LOS ANGELES (CN) — The jury in Robert Durst's trial began deliberations Tuesday afternoon to decide the fate of the wealthy New York real estate scion charged with murdering his best friend Susan Berman, 55, two decades ago.
Berman’s body was discovered in her Benedict Canyon home in 2000, having been shot in the head execution style, after police received a note alerting them to a dead body at her address. For over a decade, Durst, 78, denied writing the note, but during the trial he finally admitted to being its author. Durst claims he was afraid of getting involved after finding the body, so he mailed the note to police anonymously.
According to Durst, he and Berman had planned a “staycation” in Los Angeles around the time she was murdered and intended to visit various tourist hotspots. Durst said he arrived at Berman’s home as planned, but no one answered the door so he eventually let himself in with a key previously given to him by Berman. That’s when he found her body lying on the floor and noticed blood leaking from her head, he claims.
Much of the testimony in Durst's five-month trial has revolved around allegations that he murdered his first wife Kathie, who disappeared under mysterious circumstances in 1982. Authorities never charged Durst in Kathie’s disappearance, despite rampant finger-pointing over the years, and he has always maintained his innocence.
The prosecution also delved deeply into the 2001 death of Morris Black, 71, Durst’s neighbor in Galveston, Texas. Durst admitted to dismembering Black’s body, placing the pieces inside garbage bags and dumping them into Galveston Bay, apparently unaware of tides or buoyancy. Limbs and a torso washed onto the picturesque shores of Galveston (Black’s head was never recovered) and police on the scene discovered Durst’s address, along with other pieces of personally identifying information, written on scraps of paper found inside the garbage bags. Durst has long maintained that Black was accidently shot during a struggle after Black pulled a gun on Durst in his own home.
Prosecutors in the case claim Durst executed Berman because she provided him with an alibi for the disappearance of his first wife. According to their version of the events, Berman impersonated Kathie on a call to the medical school she attended, pretending to be sick, at Durst’s behest. John Lewin, a deputy district attorney for Los Angeles County and the lead prosecutor in the case, has tried to convince the jury that Berman fell on hard times back in 2000 and was blackmailing Durst by threatening to speak with investigators, which Durst’s attorneys claimed to be a fiction.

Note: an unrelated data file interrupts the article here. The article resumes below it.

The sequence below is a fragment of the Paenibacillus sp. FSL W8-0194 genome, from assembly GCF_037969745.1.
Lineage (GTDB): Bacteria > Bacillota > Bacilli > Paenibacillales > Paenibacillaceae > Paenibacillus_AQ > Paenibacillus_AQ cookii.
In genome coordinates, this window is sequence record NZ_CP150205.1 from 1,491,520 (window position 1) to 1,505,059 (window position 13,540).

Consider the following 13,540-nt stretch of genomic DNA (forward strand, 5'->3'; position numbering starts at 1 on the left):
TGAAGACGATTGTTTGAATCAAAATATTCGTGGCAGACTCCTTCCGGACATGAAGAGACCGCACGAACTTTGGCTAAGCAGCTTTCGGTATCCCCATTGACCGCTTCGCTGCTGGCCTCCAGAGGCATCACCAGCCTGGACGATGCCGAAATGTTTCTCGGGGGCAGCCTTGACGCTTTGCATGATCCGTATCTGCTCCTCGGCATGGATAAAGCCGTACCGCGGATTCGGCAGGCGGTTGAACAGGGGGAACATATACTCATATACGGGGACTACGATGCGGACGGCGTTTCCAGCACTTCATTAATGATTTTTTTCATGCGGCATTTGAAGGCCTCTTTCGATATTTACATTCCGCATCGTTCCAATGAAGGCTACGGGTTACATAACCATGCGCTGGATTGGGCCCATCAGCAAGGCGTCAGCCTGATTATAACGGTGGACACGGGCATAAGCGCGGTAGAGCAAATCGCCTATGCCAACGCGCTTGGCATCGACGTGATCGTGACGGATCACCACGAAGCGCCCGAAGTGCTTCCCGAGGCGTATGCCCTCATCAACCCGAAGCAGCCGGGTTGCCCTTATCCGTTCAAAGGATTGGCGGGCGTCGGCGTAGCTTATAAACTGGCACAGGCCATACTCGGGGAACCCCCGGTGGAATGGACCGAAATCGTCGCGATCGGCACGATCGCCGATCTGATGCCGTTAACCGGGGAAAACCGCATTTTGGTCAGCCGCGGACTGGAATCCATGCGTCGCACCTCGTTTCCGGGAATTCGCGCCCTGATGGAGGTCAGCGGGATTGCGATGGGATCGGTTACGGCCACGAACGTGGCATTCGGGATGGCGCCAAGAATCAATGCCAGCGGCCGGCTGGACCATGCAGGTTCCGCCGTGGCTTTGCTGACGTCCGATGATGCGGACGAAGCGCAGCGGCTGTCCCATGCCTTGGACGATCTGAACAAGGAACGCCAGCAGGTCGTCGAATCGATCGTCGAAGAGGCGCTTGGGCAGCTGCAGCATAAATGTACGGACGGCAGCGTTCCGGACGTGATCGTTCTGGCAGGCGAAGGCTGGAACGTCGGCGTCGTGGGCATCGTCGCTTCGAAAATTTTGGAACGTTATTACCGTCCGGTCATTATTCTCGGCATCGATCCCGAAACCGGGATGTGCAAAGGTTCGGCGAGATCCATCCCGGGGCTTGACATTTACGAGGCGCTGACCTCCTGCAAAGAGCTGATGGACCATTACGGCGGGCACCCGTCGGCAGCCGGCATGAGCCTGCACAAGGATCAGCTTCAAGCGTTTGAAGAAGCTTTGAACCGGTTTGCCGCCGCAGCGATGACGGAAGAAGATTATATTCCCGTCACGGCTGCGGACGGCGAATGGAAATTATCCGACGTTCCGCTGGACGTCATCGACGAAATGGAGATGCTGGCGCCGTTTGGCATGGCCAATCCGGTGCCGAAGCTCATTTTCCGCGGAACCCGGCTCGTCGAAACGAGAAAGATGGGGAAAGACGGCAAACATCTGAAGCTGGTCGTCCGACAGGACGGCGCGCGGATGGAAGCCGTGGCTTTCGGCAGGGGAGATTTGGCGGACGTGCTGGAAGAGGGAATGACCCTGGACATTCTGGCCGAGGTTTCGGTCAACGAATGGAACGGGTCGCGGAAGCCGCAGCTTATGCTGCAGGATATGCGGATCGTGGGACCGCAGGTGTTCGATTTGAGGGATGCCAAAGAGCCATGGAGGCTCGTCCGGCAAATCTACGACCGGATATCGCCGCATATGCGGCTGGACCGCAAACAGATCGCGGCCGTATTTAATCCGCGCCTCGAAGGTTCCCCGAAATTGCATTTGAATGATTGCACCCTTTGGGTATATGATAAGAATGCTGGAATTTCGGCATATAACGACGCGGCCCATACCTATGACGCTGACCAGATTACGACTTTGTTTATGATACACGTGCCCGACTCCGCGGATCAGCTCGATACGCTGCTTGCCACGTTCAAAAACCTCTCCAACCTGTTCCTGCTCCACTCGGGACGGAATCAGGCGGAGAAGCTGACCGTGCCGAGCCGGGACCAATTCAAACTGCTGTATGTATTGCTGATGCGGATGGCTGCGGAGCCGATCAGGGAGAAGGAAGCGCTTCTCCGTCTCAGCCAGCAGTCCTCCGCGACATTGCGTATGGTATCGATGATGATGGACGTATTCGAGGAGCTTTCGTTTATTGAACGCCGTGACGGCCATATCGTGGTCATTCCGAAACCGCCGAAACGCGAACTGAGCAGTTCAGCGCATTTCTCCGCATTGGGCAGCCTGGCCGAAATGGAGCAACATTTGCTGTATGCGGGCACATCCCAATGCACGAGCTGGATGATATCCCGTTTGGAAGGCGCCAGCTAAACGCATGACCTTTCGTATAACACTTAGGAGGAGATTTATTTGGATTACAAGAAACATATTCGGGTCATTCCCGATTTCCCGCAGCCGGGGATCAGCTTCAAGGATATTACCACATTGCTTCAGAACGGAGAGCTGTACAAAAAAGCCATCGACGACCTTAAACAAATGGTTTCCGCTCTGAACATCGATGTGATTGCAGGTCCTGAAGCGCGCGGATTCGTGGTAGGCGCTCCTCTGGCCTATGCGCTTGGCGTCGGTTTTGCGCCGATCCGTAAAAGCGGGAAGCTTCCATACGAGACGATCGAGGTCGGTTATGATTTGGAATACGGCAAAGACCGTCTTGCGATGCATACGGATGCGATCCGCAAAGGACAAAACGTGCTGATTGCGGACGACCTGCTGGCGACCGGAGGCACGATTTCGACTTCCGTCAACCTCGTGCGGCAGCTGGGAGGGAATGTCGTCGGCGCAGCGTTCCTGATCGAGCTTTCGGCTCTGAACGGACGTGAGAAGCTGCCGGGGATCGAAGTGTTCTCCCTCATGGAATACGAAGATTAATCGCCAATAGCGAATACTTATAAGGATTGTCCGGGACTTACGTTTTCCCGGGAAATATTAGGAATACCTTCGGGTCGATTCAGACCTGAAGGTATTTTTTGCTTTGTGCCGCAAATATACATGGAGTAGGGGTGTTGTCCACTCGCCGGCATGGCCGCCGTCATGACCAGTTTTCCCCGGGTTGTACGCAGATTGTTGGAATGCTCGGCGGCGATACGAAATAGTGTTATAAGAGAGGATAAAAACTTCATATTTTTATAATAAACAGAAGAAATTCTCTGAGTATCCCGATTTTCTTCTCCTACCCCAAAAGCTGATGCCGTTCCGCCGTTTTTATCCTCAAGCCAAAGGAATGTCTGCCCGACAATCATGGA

“The prosecution has failed to prove beyond a reasonable doubt that Kathie did not make the call and failed to prove beyond a reasonable doubt that Susan Berman made the call,” said Dick DeGeurin, one of Durst’s attorneys. “That’s what they’ve set up as their standard. That’s what they say they have to prove. Because, if Kathie made the call, if Susan Berman didn’t make the call, then Susan Berman didn’t have anything to blackmail Bob about.”
Durst’s legal team, helmed by high-profile criminal lawyers DeGuerin and David Chesnoff, called the blackmail allegation “absurd,” pointing to multiple canceled checks sent to Berman by Durst before he became aware of the renewed investigation into Kathie’s disappearance. Durst’s lawyers have tried to portray him as a “sick old man” who wanted to help his friends but ran into a string of unfathomably bad luck.
Durst, who suffers from bladder and esophageal cancers, has been seated in a wheelchair throughout the trial, and until early September was seen hooked to a catheter hanging from his wheelchair. “I’m not trying to get sympathy for Bob, at all, but it is a fact that he has serious medical conditions,” DeGuerin said during his closing argument. “You can see it. I’ve been concerned that he would last through this trial.”
Lewin also alleges that Durst physically and emotionally abused Kathie for years while they were married, which Durst’s lawyers conceded was “atrocious” behavior. But DeGuerin and Chesnoff contended that while domestic violence is never acceptable, not every abusive husband goes on to murder their spouse.
Throughout the trial Durst’s lawyers have tried to paint Kathie as unreliable and addled by cocaine addiction, putting forth the theory that she may have run off with another man or perhaps even a drug dealer. They said New York City was a dangerous place in the 1980s when Kathie disappeared, particularly in circles where cocaine was being used, and that none of the clues point back to their client.
During his closing argument DeGuerin said the prosecution only brought up Kathie’s alleged mistreatment and disappearance, along with Black’s killing, to prejudice the jury and elicit hate toward Durst, to which Lewin vehemently objected. A heated exchange followed immediately after the jury was dismissed, with Lewin yelling at both DeGuerin and Judge Mark Windham over what he called “per se misconduct” on DeGuerin’s part.
“This man killed his wife, this man. I don’t care that he’s old, I don’t care that he’s sitting in a wheelchair, I don’t care that he’s sick. It’s irrelevant. He has killed three people in this case. Three people. It is time that he is held accountable,” Lewin concluded at the end of his closing argument. “I’m telling you this man murdered Susan Berman.”
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